A big fan of puns, she had two hideouts called Cat-Lairs (original), including one in New Jersey, probably hidden in one of those big piles of trash the state is known for. She also took on apprentices, including Leslie Gore in 1960, meaning she was probably bisexual (If you don't know who Leslie Gore is, do what I do -- Google her secretly and then act all superior when other people don't know her). She wasn't so much a cat burglar or a master of stealth as she was an insane thief who constantly racked her brains trying to come up with ways to literally use cats to help her steal fortunes (including ones belonging to people with names like "J.J. Spaghetti"). Oh, and she had a thing for Batman.

When Julie Newmar ran off to be sultry somewhere else, Catwoman was taken over by brunette Eartha Kitt, probably because her name sounds like "cat." Eartha Kitt also rocked a black catsuit, though she subtly changed the bling around her neck in the form of a newly understated cat medallion that sat on her chest and approximated Batman's logo. She liked puns even more than Julie Newmar, but had the same predilection for high-profile plans and schemes involving cats (why she never thought of strapping explosives to them, I do not know. First thing I'd do).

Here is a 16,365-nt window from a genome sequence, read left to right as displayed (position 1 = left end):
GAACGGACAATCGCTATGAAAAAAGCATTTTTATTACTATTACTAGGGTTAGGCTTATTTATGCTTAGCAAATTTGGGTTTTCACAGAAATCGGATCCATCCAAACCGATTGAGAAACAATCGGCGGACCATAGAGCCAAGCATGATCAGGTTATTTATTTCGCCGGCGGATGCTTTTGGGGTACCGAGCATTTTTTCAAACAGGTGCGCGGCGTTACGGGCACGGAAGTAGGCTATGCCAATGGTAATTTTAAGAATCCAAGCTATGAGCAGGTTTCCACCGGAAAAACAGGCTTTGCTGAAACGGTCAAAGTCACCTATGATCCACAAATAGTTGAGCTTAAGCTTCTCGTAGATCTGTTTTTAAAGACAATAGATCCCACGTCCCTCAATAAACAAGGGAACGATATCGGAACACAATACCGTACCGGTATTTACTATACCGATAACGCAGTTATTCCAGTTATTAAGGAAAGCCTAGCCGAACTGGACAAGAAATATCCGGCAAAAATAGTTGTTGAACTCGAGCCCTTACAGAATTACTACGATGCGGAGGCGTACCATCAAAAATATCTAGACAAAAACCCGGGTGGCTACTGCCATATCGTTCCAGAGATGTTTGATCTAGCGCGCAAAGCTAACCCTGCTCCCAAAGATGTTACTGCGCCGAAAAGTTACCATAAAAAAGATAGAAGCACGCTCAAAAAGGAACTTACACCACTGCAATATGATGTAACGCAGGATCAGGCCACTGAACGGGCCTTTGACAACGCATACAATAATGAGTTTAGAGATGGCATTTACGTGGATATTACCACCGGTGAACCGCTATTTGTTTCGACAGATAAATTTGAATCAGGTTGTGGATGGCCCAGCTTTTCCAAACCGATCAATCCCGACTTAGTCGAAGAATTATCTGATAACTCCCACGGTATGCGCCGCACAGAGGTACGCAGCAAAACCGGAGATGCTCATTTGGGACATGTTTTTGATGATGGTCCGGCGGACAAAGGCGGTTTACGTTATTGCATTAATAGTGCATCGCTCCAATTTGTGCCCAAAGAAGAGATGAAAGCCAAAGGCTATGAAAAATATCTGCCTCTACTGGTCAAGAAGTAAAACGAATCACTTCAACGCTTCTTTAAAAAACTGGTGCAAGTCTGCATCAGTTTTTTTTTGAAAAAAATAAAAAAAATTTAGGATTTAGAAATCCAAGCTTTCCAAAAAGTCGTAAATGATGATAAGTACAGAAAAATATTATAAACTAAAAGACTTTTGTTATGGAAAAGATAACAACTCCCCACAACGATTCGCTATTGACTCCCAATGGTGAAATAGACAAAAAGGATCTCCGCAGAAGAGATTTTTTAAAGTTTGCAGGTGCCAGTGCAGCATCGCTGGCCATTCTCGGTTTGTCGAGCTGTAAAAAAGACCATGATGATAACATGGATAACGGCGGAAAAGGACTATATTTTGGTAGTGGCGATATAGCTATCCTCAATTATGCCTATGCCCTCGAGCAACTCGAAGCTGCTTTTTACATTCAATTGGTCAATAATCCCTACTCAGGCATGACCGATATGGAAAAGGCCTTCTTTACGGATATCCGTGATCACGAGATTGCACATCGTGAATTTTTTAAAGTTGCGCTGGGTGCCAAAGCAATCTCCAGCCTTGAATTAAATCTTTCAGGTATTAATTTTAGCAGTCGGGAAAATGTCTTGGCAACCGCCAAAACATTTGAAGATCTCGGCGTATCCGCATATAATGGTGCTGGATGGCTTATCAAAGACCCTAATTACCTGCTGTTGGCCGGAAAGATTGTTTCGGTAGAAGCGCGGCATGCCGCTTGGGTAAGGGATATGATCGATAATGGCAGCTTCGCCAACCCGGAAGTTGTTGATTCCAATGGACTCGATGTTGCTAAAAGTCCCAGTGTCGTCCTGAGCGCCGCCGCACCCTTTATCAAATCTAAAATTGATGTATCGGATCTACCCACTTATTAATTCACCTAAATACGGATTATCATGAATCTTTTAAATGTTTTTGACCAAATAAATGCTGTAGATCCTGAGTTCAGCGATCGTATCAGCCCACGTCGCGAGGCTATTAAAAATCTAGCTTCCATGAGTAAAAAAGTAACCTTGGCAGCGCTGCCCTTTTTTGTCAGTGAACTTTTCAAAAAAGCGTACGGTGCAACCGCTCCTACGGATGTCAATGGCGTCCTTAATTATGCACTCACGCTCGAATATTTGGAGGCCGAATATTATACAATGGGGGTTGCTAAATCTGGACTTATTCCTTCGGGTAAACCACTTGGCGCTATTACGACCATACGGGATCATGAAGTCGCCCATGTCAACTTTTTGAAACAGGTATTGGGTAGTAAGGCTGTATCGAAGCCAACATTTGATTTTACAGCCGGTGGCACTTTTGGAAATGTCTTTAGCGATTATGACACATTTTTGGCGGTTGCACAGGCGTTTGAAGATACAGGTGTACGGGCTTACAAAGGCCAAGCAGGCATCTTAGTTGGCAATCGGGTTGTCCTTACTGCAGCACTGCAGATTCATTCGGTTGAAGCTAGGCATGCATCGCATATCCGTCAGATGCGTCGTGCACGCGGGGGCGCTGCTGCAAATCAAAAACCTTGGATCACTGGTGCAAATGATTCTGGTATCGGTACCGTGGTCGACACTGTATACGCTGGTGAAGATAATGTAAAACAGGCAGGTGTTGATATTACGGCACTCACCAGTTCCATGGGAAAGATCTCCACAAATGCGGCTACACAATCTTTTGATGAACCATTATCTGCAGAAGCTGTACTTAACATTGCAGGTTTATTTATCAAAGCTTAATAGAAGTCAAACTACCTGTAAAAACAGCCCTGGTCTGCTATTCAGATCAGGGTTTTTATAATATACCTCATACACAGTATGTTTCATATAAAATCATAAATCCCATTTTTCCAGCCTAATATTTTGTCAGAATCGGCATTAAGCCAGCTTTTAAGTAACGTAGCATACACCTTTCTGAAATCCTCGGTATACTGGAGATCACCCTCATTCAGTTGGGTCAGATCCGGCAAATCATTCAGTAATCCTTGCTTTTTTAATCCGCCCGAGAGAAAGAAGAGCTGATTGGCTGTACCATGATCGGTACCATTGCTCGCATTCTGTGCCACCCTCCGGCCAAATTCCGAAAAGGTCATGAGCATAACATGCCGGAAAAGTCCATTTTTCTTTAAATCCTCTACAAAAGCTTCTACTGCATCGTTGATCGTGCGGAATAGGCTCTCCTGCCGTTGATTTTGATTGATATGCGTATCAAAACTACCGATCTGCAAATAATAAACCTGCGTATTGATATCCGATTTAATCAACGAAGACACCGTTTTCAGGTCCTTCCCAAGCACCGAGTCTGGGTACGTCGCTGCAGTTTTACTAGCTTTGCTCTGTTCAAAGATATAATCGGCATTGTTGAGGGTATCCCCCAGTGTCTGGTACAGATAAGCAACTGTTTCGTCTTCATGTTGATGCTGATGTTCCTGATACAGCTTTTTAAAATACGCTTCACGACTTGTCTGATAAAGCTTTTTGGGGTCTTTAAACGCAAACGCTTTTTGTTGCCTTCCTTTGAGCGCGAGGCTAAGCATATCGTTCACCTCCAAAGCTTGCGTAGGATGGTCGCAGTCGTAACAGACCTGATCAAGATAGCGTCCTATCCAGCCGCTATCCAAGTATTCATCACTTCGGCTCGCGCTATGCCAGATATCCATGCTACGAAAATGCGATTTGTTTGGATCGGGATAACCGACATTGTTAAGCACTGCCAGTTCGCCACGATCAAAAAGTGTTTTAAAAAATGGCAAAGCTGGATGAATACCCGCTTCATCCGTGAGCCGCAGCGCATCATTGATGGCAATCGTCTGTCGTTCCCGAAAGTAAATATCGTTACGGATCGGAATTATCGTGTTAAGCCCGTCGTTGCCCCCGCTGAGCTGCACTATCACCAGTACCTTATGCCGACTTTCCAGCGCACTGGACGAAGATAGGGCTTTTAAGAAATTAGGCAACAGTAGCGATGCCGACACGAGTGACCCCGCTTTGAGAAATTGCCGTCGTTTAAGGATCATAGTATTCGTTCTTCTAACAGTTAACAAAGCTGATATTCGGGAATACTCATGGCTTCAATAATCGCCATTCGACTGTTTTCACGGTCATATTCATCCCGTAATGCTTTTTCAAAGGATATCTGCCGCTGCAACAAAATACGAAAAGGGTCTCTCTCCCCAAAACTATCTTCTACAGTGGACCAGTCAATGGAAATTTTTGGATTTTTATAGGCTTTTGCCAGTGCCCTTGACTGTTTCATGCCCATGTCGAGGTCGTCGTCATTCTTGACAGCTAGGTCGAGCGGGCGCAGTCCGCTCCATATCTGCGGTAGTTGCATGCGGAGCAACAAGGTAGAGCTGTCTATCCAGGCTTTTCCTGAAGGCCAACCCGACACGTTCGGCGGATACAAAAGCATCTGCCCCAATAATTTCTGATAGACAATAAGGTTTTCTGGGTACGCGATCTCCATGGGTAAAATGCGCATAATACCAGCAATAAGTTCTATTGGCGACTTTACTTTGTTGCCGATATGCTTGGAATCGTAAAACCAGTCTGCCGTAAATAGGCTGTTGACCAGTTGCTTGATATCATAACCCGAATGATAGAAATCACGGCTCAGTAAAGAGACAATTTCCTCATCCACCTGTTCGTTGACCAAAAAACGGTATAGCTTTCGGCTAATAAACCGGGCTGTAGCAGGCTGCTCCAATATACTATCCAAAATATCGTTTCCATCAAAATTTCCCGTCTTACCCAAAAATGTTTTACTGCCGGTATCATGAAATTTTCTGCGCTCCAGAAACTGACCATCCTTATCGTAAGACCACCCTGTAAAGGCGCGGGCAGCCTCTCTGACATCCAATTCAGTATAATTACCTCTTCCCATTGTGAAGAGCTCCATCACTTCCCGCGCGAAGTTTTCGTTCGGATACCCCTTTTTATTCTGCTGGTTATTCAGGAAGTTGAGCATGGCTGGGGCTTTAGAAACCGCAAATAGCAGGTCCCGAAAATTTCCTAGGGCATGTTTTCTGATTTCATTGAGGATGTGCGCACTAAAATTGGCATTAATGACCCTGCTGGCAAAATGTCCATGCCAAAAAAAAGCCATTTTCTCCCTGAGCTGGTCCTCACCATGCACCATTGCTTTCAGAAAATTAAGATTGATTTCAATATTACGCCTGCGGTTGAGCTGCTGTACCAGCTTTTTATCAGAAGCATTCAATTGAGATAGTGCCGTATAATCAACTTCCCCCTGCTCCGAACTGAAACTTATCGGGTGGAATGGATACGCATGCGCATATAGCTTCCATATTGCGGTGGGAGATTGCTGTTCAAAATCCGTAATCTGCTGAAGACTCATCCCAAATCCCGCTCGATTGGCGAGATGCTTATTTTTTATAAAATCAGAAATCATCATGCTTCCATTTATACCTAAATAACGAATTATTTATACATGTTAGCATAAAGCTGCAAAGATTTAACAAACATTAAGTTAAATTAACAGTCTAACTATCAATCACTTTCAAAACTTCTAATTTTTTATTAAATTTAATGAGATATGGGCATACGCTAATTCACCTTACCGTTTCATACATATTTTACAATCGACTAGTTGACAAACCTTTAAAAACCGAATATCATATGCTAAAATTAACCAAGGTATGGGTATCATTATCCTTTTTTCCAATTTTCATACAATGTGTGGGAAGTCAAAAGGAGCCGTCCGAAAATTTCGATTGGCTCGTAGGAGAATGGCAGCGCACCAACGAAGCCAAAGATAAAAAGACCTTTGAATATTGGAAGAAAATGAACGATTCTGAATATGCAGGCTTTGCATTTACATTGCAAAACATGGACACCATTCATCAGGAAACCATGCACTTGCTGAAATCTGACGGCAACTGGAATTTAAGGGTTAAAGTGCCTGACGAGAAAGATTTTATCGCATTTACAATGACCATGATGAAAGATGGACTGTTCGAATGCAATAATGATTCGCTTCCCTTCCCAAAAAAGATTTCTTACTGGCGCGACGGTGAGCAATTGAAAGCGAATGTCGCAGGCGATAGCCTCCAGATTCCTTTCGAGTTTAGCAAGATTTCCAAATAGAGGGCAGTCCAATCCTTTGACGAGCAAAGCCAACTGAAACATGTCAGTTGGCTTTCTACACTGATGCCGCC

The year being 1966, and Eartha Kitt being black, this permutation of the character most definitely did not have a thing for Batman -- in the '60s, interracial kisses only happened on Star Trek. This never really made sense because everyone knows Eartha Kitt had a thing for paunchy white guys (I'd flirt with Orson Welles for a part too, and he's dead). A gay rights activist, Eartha Kitt's Catwoman did however, heavily empathize with Batgirl, so she was probably bisexual.